10 Key Onboarding Metrics to Maximise Employer-Employee Success

Onboarding forms an essential part of an employee’s journey at an organisation and sets the tone for the employer-employee relationship. Success at this front promotes not just a new hire’s productivity but the organisation’s overall retention rates as well. Failure here entails early exit of hires, spiralling the cost of recruitment. A robust onboarding program can ensure reaching the highest levels of productivity at the earliest. In a data-driven world, onboarding metrics play a crucial role in measuring and tracking a new hire’s onboarding experience at the organisation.

The need for onboarding metrics

Onboarding matters, and so does onboarding metrics. Research by Gallup found only a paltry 12% of the workforce ‘strongly agree’ that their company provides a good onboarding program. It is no secret that poor onboarding is a major cause of high employee turnover. Mining and utilising statistical research data for employee onboarding metrics can help in taking a data-driven approach and:

  • Help you understand in which phase of the employee life-cycle issues arise and develop an action plan to fix the same
  • Improve the effectiveness of an ongoing onboarding program ‘in the moment’ using the available metrics
  • Prevent a poor onboarding experience and have a better talent retention rate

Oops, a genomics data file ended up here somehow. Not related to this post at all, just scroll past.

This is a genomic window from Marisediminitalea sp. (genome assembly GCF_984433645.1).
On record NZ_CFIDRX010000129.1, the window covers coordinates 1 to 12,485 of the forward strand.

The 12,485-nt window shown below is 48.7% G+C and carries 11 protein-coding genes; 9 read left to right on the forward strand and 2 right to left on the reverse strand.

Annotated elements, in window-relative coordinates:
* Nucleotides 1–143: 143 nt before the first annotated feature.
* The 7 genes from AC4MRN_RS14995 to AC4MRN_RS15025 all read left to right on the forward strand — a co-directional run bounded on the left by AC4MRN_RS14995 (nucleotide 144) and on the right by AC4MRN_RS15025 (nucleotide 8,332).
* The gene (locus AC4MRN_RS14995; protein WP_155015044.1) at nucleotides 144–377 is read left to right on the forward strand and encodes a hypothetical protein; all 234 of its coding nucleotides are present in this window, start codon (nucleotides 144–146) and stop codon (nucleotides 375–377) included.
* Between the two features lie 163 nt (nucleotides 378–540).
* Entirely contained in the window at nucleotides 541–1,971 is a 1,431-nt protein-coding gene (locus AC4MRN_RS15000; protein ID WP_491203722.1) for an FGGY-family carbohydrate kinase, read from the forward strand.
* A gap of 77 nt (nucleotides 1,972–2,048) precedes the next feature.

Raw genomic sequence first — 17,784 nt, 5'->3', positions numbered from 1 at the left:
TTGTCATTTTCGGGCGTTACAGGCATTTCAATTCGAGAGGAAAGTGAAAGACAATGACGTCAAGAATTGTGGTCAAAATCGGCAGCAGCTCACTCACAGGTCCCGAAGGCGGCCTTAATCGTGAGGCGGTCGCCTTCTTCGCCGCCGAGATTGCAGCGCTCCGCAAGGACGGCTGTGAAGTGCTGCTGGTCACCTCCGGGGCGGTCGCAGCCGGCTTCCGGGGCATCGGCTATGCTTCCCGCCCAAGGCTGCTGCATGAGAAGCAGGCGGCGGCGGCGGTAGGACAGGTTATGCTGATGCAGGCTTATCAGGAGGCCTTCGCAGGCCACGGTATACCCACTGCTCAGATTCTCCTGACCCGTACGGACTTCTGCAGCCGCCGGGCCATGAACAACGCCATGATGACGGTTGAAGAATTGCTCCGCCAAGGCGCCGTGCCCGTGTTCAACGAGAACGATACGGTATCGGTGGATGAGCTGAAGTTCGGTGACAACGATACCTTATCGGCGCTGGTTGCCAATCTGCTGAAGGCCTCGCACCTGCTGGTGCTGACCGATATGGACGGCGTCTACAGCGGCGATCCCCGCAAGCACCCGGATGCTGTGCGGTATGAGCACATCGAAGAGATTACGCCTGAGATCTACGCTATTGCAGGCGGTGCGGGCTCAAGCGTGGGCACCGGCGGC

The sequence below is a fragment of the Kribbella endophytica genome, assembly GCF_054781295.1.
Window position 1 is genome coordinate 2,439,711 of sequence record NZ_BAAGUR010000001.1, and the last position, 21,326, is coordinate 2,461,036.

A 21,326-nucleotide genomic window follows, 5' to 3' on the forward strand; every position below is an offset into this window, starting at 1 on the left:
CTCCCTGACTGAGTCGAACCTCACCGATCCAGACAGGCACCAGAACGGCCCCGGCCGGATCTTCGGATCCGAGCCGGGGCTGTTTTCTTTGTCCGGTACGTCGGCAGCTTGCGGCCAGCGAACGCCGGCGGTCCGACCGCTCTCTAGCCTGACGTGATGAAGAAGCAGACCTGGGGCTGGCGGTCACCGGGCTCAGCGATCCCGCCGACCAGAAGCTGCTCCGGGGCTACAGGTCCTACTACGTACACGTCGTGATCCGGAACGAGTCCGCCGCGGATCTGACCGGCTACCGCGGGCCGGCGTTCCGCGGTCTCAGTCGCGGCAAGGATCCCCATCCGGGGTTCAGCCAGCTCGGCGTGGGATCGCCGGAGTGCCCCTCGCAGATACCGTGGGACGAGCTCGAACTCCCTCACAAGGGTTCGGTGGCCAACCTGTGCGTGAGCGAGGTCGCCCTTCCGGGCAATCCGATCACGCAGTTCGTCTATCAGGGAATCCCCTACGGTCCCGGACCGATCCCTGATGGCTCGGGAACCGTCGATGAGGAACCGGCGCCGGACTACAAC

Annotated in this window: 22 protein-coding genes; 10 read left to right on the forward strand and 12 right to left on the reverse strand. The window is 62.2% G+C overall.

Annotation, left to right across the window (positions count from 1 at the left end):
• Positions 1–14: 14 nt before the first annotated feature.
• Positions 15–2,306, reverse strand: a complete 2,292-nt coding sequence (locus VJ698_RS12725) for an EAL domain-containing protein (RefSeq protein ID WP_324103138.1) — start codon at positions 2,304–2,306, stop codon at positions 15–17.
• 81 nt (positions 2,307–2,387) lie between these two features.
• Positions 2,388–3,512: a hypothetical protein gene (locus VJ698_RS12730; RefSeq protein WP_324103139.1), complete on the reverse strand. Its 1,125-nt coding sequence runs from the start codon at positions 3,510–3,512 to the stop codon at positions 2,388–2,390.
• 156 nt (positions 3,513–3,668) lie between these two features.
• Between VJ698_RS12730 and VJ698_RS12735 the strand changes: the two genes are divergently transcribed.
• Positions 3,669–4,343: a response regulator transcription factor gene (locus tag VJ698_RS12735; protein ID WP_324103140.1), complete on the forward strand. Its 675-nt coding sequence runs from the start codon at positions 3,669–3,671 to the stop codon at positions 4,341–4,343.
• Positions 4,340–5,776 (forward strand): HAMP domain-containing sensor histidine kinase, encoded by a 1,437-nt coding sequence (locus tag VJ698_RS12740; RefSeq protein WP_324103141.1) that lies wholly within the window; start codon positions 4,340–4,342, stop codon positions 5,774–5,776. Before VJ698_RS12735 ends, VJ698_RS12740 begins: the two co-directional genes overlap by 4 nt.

• Promote consistency and compliance relating to both the HR team’s goals and business results

Given its criticality, continually measuring onboarding for improving employee onboarding experiences is where the HR metrics for onboarding come in. Onboarding KPIs (key performance indicators) are useful tools to quantitatively measure employee performance over their life cycle. KPIs provide specific targets and milestones for analysing the forte and shortcomings of an onboarding program. Having good and impactful KPIs will enable key stakeholders in talent acquisition and retention to adjust existing processes as new data comes along. A few such KPIs are listed below:

  • Setting clear and concise goals
  • Setting realistically attainable goals that are relevant to the organisation
  • Base them on defined timelines
  • Ability to measure progress toward the end-goal
  • Give clear information about the progress made
  • Enable tracking and measurement of performance, quality, efficiency, and other such factors

You might also be interested to read: Onboarding Isn’t Enough: Cultural Integration of New Executives is a Holistic Venture

10 key onboarding metrics

Here is a look at 10 common areas in which HR teams showed be gathering and analysing data:
1. Time to productivity: What is time to productivity? It is the timespan from a new hire’s first day to when he/she reaches expected productive output. The objective of onboarding is to adapt and prepare new hires to attain their productivity potential as quickly as possible. The shorter the time-to-productivity cycle, the better the experience for everyone involved, resulting in reduced costs.

2. Cost of achieving optimum productivity level (OPL): The total cost of getting a new hire up to speed includes the cost of recruitment, training, and salary to the trainers among other things. OPL is a useful metric to track,  with the target of reducing costs over some time.

3. New hire turnover (voluntary and involuntary): New hire turnover is an important indicator that measures the number of employees who leave their job within the first year. While voluntary turnover calculates the number of employees who leave the organisation of their own will, involuntary turnover looks at either the department or the company reducing the workforce or managers terminating new hires found to be subpar in one or more KPIs.